It is important to note that the injunction decided by Judge Yvonne Gonzales Rogers has not been canceled. Its application is simply suspended, until an appeals court decides definitively whether the judgment handed down in September should remain in force.
The legal feud between the two companies began last year, when Fortnite was banned from Apple and Google’s app stores for introducing a new payment system that bypassed payment systems and buying commissions. tech giants. Shortly after being kicked out, Epic Games filed antitrust lawsuits against Apple and Google in several countries around the world.
Through these various lawsuits, the publisher Epic Games accuses the technological giants of carrying out anti-competitive and monopolistic practices, in particular because of their 30% commission structures.
The fight is long, and this case will therefore be the subject of a new round of hearings. The game publisher’s apps have been removed from the App Store for over 15 months.
Smartphones: Spending on mobile applications surges again in 2021
While 2020 was already a banner year for mobile app developers, 2021 is likely to take the market even higher. In 2021, spending on apps increased by 25% compared to last year, reaching $ 135 billion. The market shows no signs of slowing down, although developer rules for Apple and Google’s app stores and in-app payments have been under more scrutiny in recent months. As usual, the Apple App Store leads the app store in terms of revenue generated, while the Google Play Store leads in app downloads.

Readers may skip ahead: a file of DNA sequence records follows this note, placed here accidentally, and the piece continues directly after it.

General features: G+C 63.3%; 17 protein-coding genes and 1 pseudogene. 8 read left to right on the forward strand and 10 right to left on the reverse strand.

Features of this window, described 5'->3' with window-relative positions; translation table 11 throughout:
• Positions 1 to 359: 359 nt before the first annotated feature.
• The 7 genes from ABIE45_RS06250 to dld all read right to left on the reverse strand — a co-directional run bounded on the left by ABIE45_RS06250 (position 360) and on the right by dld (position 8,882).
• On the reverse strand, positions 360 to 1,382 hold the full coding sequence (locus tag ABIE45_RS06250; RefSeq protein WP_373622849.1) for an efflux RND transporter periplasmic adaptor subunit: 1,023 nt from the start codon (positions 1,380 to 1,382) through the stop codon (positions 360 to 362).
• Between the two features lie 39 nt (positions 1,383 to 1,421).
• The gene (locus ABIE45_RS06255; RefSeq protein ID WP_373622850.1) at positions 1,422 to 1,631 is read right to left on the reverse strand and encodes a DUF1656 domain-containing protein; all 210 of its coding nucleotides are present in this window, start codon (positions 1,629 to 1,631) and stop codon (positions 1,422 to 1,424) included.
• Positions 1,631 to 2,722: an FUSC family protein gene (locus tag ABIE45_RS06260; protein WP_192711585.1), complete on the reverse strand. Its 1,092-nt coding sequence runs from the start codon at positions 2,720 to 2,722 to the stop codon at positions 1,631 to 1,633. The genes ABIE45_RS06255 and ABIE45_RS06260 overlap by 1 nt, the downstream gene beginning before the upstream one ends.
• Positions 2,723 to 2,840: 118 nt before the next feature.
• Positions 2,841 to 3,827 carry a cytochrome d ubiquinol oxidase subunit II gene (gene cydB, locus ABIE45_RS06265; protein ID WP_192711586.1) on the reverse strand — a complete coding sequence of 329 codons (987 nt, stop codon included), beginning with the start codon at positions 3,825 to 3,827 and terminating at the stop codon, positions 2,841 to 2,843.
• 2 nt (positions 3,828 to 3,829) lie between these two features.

According to mobile analytics company App Annie, Apple raised $ 87.5 billion from iOS users in 2021, a 65% share of the $ 135 billion in total revenue generated by mobile apps, while Google Play raised $ 47.25 billion, despite a larger user base. Sensor Tower’s estimates for 2021 are slightly different, although they are in the same range: according to rival App Annie, spending on mobile applications reached $ 133 billion in 2021, an annual growth of 19.7% compared to 2020.
The two analyst firms questioned whether spending on mobile applications will decrease with the gradual lifting of restrictions linked to the pandemic. In other words, their answers should appeal to application developers. Sensor Tower estimates that App Store revenue will reach $ 85.1 billion in 2021, up 17.7% from 2020, while spending on Google Play will rise 23.5% to 47 , $ 9 billion, compared to $ 38.8 billion in 2020.
According to Sensor Tower, downloads from Google Play will exceed 100 billion by the end of 2021, compared to just over 30 billion for the App Store. Relative downloads from app stores align with the 70% to 30% market share split between Android and iOS devices in use around the world today.
Mobile games are popular
Mobile games continue to be the main driver of app spending on the App Store and Google Play. In 2021, these applications generated an amount of approximately 90 billion dollars. In fact, gamers are the top spenders across all categories of apps. They contribute around 60% of iOS revenue and nearly 80% of revenue generated on Google Play. The other big source of expense is entertainment and social app users. According to App Annie, entertainment apps are expected to reach $ 12 billion in 2022.